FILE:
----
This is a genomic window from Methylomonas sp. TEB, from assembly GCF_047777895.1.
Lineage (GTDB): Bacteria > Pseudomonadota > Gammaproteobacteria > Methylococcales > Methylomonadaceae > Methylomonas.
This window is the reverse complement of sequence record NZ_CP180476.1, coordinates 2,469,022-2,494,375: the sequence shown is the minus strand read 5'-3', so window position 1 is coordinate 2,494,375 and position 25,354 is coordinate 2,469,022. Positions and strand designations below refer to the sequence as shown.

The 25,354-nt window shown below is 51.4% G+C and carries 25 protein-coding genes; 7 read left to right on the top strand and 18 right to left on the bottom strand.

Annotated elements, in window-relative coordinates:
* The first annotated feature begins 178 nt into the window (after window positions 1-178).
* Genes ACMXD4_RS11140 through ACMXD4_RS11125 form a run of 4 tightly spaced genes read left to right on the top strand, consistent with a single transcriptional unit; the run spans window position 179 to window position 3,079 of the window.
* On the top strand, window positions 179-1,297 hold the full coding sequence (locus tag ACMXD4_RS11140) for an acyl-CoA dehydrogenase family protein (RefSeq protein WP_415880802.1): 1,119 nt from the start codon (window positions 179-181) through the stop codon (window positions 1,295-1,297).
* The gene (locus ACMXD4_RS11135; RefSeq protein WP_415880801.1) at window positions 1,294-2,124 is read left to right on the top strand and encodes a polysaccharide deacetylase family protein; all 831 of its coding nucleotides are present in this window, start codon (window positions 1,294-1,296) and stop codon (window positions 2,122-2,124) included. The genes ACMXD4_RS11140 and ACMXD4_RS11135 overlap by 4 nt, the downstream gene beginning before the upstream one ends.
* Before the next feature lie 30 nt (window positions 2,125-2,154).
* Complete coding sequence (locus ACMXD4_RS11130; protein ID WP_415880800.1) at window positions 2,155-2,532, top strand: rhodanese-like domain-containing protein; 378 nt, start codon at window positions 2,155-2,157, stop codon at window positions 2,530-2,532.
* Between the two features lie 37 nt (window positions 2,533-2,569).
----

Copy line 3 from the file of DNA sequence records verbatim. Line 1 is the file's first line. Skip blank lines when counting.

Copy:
This window is the reverse complement of sequence record NZ_CP180476.1, coordinates 2,469,022-2,494,375: the sequence shown is the minus strand read 5'-3', so window position 1 is coordinate 2,494,375 and position 25,354 is coordinate 2,469,022. Positions and strand designations below refer to the sequence as shown.